Written by Chris Cardwell, Photo Credit: National Drought Mitigation Center
Another Summer is ticking away in the lower Midwest, and yet another year of drought is prevailing across the North American continent. The University of Nebraska-Lincoln’s US Drought Monitor is showing large swaths of Kansas and Missouri experiencing various levels of drought, on a scale from “Abnormally Dry”, with below-average rainfall, to “Exceptional Drought” teetering on total crop failures and water infrastructure collapse. Nearly 30% of the country is experiencing drought, and the most severe conditions are here in our region.
But our native plant landscapes are evolved to be resilient and drought tolerant, right? True, but exceptional conditions require exceptional effort in watering to protect those landscapes in the long term, and trees in particular should receive a healthy dose of attention this season. While perennial forbs and grasses might brown out and enter dormancy during peak drought, they’re saving up resources for a strong return this fall, or next spring. But tree stress during drought can have lasting, even terminal effects that may not be totally evident for one or two years after the impact, and staying consistent with watering your landscape’s trees will help protect your investment and preserve critical keystone specimens – whether newly planted or mature and established.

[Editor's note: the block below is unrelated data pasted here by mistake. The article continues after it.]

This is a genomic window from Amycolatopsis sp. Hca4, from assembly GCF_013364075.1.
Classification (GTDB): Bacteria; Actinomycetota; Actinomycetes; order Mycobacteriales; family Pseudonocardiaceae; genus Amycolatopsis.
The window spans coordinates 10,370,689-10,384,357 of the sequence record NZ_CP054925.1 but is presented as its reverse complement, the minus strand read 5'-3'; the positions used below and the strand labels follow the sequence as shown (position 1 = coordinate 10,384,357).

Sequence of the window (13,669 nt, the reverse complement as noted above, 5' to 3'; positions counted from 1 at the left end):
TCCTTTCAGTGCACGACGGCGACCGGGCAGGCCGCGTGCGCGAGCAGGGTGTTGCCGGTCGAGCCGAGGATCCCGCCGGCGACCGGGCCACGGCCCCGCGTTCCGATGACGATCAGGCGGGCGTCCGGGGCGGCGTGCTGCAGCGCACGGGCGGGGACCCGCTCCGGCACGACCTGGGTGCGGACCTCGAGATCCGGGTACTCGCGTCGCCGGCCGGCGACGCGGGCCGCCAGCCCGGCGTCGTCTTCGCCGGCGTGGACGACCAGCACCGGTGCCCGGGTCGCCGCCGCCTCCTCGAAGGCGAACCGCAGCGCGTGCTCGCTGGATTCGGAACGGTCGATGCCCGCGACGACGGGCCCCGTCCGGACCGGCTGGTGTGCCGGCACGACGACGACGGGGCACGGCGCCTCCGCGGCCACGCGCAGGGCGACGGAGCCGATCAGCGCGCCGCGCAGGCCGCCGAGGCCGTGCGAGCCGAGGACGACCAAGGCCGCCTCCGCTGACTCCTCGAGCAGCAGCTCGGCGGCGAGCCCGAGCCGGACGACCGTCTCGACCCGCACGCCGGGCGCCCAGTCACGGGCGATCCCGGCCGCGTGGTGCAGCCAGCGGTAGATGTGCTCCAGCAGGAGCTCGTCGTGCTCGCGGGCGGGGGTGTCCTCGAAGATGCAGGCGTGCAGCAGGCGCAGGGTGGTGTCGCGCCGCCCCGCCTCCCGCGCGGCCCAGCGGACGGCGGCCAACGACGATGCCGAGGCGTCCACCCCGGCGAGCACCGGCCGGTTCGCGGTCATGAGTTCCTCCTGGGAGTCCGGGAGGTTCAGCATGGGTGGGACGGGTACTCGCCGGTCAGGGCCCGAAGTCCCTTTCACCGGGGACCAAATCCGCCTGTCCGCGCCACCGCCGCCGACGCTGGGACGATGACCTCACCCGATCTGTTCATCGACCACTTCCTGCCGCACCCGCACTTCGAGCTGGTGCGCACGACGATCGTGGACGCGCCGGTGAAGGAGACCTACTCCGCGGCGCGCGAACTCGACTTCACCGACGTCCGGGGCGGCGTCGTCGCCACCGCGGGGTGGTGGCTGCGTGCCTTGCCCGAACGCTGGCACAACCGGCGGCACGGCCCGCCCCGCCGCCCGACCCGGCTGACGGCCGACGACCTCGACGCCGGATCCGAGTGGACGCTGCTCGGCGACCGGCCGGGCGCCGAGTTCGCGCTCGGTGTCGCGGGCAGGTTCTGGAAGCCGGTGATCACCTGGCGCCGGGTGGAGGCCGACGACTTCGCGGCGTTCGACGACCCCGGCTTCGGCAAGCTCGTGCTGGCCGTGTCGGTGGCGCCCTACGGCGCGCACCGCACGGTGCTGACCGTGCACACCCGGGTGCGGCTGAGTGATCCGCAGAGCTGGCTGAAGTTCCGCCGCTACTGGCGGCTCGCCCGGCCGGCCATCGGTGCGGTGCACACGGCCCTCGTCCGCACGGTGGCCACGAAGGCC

Light, frequent watering is poor practice, especially for trees. But unfortunately, many Kansas Citians believe that their lawn sprinklers are sufficient for all their landscapes. The Morton Arboretum advises weekly watering, equivalent to 1-2” of rainfall, which can mean up to 10-15 minutes of slow hose watering per tree – no small-time commitment. For mature, established trees, the same applies every 2-3 weeks, and it’s critical to know that tree root zones can stretch 2-3 times the width of the drip line (where the canopy reaches). Trees experiencing drought stress will actually lose a portion of their fine hair-like roots that absorb moisture, meaning that even if a good rain does occur, only a fraction of it may be taken up into the plant, and it can take weeks or months to regrow their capacity.
Additional support can come from mulching the entire drip zone of the tree with leaf mulch, compost, or double ground mulches – more absorbent materials that help cool the soil and retain moisture for longer periods. And if you want a quicker way to avoid guessing when you’ve applied 2” of water, we recommend using tree watering bags which can be filled with up to 20 gallons that slowly percolates into the soil over several hours – an ideal approach to keep it consistent every week. With no relief from drought in sight, stay diligent and attentive in your landscapes this season to protect the keystones of your ecosystems.